It is also easy to see why any serious confrontation can threaten the whole life of a University. As long as there are only minor tests, the old habits and established procedures prevent most members of the community from taking a full view of the crisis. One handles the issues raised one by one, and tries to fit a complex and global challenge into creaky mechanisms that were set up to cope with such a situation. Now, inevitably, they perform erratically: not well enough to appease the desires of the impatient ones, not to mention the rebels who would anyhow not want these institutions to succeed; not firmly enough for those who see in the challenge a threat; not badly enough for most people to see how serious the problem is. And so the confrontation comes. If the moment is well chosen, if the issues or demands are of sufficient resonance, if the response aggravates divisions (and it is hard to imagine a response that somehow does not), then into a local incident the following forces can get plugged: student discontent with society and the world, much of which is beyond the University's capacity to handle; student discontent with the University's education, structures, and policies; the strong desire of black students for an aggressive University effort to develop Black Studies; the deep cleavages which this challenge exposes within the University on how to cope with such issues; the particular flaws of the University's patterns of authority and institutions; and, needless to say, the hazards of personality.

It is obvious, finally, that any study of the Harvard crisis can be no more than a short chapter in the sprawling study of the crisis of modern youth and modern academia. It is almost impossible to separate what is true for Harvard alone and what is valid more universally. A complete description of the crisis would try, more rigorously, to focus on the unique features of this community. A summary report on causes can hope to do little more than show how Harvard's concrete case illustrates general propositions, or rather how its peculiar ordeal revealed a general plight.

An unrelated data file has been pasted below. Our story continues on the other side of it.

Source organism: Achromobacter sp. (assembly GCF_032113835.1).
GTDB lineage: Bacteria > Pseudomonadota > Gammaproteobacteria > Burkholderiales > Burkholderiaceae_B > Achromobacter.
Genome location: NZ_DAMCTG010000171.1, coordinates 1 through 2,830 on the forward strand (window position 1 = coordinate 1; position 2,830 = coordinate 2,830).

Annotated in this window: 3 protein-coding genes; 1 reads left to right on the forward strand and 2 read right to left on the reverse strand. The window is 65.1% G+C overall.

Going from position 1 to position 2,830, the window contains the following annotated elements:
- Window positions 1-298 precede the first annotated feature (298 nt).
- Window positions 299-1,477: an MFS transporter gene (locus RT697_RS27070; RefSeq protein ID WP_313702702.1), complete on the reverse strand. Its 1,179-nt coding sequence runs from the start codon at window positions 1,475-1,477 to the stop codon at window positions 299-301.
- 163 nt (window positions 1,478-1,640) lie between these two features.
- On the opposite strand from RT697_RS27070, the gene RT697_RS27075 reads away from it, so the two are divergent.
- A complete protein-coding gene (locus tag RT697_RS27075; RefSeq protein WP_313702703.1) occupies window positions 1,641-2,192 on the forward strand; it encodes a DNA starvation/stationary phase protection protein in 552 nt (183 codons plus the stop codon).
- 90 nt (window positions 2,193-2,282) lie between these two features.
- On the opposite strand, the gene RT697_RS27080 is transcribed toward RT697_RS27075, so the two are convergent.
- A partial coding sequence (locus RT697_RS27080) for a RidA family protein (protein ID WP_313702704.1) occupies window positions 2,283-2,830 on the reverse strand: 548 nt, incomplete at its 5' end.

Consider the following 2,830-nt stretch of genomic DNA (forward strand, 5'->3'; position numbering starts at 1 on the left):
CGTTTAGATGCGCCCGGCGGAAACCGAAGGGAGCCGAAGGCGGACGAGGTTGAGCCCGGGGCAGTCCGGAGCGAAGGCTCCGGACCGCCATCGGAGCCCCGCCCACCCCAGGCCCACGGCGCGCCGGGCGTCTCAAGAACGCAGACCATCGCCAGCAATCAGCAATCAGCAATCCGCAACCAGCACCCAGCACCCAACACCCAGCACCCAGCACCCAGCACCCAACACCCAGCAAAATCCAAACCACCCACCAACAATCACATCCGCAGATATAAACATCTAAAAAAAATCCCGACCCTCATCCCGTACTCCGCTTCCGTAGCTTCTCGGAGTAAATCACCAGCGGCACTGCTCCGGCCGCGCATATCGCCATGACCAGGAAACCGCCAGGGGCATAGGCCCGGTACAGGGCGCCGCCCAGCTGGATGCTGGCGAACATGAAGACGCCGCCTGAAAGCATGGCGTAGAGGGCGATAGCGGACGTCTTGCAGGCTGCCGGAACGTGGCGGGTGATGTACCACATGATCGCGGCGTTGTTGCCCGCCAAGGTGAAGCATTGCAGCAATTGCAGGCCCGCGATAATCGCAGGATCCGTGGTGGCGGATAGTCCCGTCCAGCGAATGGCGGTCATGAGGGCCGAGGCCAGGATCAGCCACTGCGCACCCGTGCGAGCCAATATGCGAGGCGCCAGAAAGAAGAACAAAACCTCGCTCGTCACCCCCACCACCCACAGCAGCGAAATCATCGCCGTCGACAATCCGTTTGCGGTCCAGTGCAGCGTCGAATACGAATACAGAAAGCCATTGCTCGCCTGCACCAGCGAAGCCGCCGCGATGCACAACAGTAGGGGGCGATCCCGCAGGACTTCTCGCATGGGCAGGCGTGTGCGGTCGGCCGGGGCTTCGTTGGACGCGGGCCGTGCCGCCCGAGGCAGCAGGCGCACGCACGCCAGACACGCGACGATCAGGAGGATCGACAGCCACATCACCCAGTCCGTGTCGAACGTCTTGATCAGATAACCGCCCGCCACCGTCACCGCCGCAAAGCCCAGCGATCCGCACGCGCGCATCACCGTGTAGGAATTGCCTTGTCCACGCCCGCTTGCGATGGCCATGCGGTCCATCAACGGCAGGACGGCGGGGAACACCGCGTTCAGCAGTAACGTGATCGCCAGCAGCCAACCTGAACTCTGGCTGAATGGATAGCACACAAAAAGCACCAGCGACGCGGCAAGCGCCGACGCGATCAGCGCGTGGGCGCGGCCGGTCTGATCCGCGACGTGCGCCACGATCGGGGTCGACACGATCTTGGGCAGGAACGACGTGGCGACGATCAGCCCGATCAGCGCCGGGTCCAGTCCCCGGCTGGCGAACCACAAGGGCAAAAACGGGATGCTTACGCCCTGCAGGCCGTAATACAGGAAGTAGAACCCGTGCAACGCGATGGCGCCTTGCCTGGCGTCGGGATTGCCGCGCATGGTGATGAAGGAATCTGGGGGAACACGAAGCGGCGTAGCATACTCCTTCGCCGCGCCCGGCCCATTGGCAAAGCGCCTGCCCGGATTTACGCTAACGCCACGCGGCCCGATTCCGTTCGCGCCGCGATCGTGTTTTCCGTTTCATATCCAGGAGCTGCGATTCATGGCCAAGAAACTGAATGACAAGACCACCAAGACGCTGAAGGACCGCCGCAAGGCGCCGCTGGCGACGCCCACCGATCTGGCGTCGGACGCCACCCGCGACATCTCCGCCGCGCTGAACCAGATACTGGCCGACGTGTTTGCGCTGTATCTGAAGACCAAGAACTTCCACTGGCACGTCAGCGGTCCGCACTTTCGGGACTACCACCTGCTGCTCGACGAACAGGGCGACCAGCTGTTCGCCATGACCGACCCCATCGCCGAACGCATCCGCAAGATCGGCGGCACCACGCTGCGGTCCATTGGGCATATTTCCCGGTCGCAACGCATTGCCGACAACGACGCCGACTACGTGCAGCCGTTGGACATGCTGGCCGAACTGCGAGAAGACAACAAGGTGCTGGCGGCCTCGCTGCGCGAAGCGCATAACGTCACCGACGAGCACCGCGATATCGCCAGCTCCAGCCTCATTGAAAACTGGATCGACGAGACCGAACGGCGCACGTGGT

Like all human institutions moving into a new era, Harvard has suffered from inner structural defects and the inadequacies of accepted practices. To be sure, the University has been anything but an unchanging institution. In the realms of teaching, curriculum and research there has, in fact, been constant innovation. All of these changes, whether good or bad, in what most might regard as the central functional area of the University, have been carried out within the framework of an administrative structure which has been accepted until recently as more or less adequate by most of the constituencies of the larger Harvard community.

What has revealed the insufficiencies of this structure has been the arrival of a remarkable student generation many of whose members share with their peers elsewhere an enormous dissatisfaction with the world in which they now find themselves. These dissatisfactions express themselves quite differently among different students and by no means affect the entire student community. The expressions of discontent run the gamut from a cultural "hippie" rebellion to extreme political radicalism. Politically concerned students brought up to trust their leaders and to expect good will and progress from them, have in the recent years undergone an experience which has been tantamount to the discovery of sin, the end of trust, and an overflow of guilt for having been acquiescent or "accomplices" for so long. As trust has waned, many students have been impelled to look to the University to provide that which church and state no longer seem to provide. The continuing agony of Vietnam, coinciding with the upsetting political events of 1968, have turned their attention inward onto the University which is their temporary home.